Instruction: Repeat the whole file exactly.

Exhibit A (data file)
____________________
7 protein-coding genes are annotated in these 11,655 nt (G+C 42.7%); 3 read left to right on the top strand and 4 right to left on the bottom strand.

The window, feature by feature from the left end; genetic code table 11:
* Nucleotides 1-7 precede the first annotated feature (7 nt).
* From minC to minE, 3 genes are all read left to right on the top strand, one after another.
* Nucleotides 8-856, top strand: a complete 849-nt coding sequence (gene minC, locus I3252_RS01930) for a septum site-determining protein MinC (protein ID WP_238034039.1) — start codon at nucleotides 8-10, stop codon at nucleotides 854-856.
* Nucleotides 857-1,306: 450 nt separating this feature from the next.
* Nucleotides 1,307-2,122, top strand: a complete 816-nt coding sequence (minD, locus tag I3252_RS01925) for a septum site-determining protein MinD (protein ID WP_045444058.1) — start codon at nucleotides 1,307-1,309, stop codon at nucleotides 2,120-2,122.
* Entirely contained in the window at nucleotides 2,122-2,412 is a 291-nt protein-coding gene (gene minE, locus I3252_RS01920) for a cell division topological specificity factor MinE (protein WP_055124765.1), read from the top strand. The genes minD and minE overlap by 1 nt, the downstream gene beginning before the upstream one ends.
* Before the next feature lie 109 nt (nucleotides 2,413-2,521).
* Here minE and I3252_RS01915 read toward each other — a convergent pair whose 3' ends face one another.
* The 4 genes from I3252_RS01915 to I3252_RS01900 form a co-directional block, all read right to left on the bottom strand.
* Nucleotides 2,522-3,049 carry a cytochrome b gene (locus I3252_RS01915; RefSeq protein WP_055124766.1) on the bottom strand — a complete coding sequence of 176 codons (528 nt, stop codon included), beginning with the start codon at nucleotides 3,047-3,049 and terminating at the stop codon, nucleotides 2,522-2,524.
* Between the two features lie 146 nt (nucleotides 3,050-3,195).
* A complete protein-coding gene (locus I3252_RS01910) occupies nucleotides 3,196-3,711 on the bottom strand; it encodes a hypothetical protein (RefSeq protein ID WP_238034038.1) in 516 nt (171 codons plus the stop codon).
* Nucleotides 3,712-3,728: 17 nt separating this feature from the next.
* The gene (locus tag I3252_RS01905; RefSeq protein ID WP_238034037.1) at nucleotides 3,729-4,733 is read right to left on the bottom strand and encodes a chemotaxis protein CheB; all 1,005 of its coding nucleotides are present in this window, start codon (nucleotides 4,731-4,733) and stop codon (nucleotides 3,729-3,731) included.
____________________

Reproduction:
7 protein-coding genes are annotated in these 11,655 nt (G+C 42.7%); 3 read left to right on the top strand and 4 right to left on the bottom strand.

The window, feature by feature from the left end; genetic code table 11:
* Nucleotides 1-7 precede the first annotated feature (7 nt).
* From minC to minE, 3 genes are all read left to right on the top strand, one after another.
* Nucleotides 8-856, top strand: a complete 849-nt coding sequence (gene minC, locus I3252_RS01930) for a septum site-determining protein MinC (protein ID WP_238034039.1) — start codon at nucleotides 8-10, stop codon at nucleotides 854-856.
* Nucleotides 857-1,306: 450 nt separating this feature from the next.
* Nucleotides 1,307-2,122, top strand: a complete 816-nt coding sequence (minD, locus tag I3252_RS01925) for a septum site-determining protein MinD (protein ID WP_045444058.1) — start codon at nucleotides 1,307-1,309, stop codon at nucleotides 2,120-2,122.
* Entirely contained in the window at nucleotides 2,122-2,412 is a 291-nt protein-coding gene (gene minE, locus I3252_RS01920) for a cell division topological specificity factor MinE (protein WP_055124765.1), read from the top strand. The genes minD and minE overlap by 1 nt, the downstream gene beginning before the upstream one ends.
* Before the next feature lie 109 nt (nucleotides 2,413-2,521).
* Here minE and I3252_RS01915 read toward each other — a convergent pair whose 3' ends face one another.
* The 4 genes from I3252_RS01915 to I3252_RS01900 form a co-directional block, all read right to left on the bottom strand.
* Nucleotides 2,522-3,049 carry a cytochrome b gene (locus I3252_RS01915; RefSeq protein WP_055124766.1) on the bottom strand — a complete coding sequence of 176 codons (528 nt, stop codon included), beginning with the start codon at nucleotides 3,047-3,049 and terminating at the stop codon, nucleotides 2,522-2,524.
* Between the two features lie 146 nt (nucleotides 3,050-3,195).
* A complete protein-coding gene (locus I3252_RS01910) occupies nucleotides 3,196-3,711 on the bottom strand; it encodes a hypothetical protein (RefSeq protein ID WP_238034038.1) in 516 nt (171 codons plus the stop codon).
* Nucleotides 3,712-3,728: 17 nt separating this feature from the next.
* The gene (locus tag I3252_RS01905; RefSeq protein ID WP_238034037.1) at nucleotides 3,729-4,733 is read right to left on the bottom strand and encodes a chemotaxis protein CheB; all 1,005 of its coding nucleotides are present in this window, start codon (nucleotides 4,731-4,733) and stop codon (nucleotides 3,729-3,731) included.